In the past two years, PwC Hungary set a goal: to more fully engage its pool of job candidates during the search process. Traditionally, these job candidates were spending fewer than 15 minutes on their career website and the firm was interested in creating a more professional job candidate. The upshot of this was the development and launch of a game called Multipoly, which allows PwC job candidates to virtually test their readiness for working at the firm by working in teams to solve real world business problems. Multipoly (think Monopoly for the financially savvy) presents users with tasks based on the PwC competencies the firm is developing for current employees, such as building business acumen, increasing one’s digital skills and embracing relational skills. Noémi Biró, PwC Hungary’s regional recruitment manager, noticed candidates who have played the Multipoly game were better prepared for the “live” face-to-face interviews, as the game “pre-educated [them] about PwC and its vision, services and skills needed for success.” Biró says new hires with Multipoly experience also find on-boarding at PwC easier, as they have already experienced company culture through the game.”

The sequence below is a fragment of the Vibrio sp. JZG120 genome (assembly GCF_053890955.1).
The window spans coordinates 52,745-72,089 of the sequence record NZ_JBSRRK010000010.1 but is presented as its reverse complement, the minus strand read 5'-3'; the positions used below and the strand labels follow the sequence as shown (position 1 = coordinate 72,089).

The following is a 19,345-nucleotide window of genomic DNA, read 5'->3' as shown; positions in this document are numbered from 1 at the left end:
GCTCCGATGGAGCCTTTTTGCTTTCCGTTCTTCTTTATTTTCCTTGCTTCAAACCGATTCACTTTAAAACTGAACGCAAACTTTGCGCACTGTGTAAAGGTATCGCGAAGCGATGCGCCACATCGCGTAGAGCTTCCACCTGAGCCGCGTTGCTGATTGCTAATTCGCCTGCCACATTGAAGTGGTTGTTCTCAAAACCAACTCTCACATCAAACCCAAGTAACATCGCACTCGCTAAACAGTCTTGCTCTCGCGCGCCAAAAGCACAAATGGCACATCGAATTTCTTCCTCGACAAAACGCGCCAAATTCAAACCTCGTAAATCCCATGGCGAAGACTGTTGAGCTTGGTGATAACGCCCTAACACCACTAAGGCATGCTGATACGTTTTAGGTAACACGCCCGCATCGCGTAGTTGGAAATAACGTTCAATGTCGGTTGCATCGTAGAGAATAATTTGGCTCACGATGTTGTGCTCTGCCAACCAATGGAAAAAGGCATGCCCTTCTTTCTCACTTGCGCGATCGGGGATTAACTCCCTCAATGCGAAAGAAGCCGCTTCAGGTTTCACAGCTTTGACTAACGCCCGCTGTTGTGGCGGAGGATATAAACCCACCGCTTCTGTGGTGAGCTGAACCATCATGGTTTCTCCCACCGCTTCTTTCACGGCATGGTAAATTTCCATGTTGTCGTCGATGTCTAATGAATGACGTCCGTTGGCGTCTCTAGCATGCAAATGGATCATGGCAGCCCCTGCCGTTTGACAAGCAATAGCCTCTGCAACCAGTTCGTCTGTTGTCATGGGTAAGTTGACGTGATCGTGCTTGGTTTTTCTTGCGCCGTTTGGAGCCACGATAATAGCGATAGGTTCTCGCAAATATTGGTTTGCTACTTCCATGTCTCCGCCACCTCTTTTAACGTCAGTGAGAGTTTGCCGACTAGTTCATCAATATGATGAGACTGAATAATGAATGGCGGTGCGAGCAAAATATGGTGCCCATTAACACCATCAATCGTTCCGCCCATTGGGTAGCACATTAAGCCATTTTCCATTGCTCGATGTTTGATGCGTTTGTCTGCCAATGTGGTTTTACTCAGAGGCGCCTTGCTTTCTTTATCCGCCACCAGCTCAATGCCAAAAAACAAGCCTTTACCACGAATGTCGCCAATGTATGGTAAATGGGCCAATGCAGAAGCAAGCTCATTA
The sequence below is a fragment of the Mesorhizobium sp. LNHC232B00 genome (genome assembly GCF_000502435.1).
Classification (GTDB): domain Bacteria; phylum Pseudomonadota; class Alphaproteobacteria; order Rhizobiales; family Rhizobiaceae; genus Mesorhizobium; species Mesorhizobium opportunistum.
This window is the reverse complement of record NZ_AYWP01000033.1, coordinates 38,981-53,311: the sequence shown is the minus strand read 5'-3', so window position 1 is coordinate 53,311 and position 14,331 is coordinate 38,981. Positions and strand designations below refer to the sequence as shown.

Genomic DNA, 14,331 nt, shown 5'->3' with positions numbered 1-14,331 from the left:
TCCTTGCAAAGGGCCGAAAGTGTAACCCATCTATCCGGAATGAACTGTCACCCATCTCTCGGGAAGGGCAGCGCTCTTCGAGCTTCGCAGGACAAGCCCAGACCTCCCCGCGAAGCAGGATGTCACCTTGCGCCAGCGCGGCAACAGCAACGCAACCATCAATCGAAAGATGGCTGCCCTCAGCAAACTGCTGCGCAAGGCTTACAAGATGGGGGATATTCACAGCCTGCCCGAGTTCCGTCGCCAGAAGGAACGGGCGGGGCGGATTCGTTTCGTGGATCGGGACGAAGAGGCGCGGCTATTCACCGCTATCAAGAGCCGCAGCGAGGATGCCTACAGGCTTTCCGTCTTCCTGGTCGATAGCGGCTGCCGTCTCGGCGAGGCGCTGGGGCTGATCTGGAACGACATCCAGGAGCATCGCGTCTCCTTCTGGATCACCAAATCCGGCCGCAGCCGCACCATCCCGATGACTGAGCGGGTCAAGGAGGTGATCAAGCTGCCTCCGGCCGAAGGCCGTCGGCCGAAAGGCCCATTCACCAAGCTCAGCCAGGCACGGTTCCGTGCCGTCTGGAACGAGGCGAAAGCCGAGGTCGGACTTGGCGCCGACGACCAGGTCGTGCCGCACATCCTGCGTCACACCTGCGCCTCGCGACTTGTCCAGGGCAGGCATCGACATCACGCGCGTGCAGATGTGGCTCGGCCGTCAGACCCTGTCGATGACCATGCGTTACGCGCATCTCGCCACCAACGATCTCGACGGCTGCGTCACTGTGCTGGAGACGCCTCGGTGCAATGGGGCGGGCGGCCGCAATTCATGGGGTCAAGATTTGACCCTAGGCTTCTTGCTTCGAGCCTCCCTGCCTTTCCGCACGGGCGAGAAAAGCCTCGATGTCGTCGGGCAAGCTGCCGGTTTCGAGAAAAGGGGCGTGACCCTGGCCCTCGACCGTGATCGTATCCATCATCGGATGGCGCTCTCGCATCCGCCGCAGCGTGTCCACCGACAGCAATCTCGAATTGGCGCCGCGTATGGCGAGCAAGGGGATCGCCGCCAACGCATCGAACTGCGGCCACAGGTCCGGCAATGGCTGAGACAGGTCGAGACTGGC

Now compare the experience of playing Multipoly with visiting PwC career page. A job candidate might spend 5-10 minutes on a career page versus spending up to one and half hours playing Multipoly prior to the job interview!

Since PwC launched Multipoly, the firm has reported 190% growth in job candidates with 78% of users reporting they are interested to learn more about working at PwC.

EMPLOYEE LEARNING: WALMART uses short bursts of gaming to reinforce safety training.

Walmart began using gamification two years ago to deliver safety training for 5,000 associates in eight Walmart distribution centers. Gamifying safety training addressed a significant business issue: ensuring a widely dispersed workforce was adhering to safety procedures on the job. The Walmart gaming platform was delivered was in just three-minute gamified applications, which are embedded into an associate’s workflow. Gamificaiton of safety training offers another important benefit: it is competitive and yes, addictive for associates, and before you know it, associates are talking not only about their rankings in the game but the importance of adhering to safety protocols. It’s this “emotional aspect” of gamification that has the deepest benefits to alter employee behavior. Results to date are impressive: a 54% decrease in incidents among the eight Walmart distribution centers using gamification.

INTERNAL COLLABORATION: Qualcomm uses gamification to increase collaboration among employees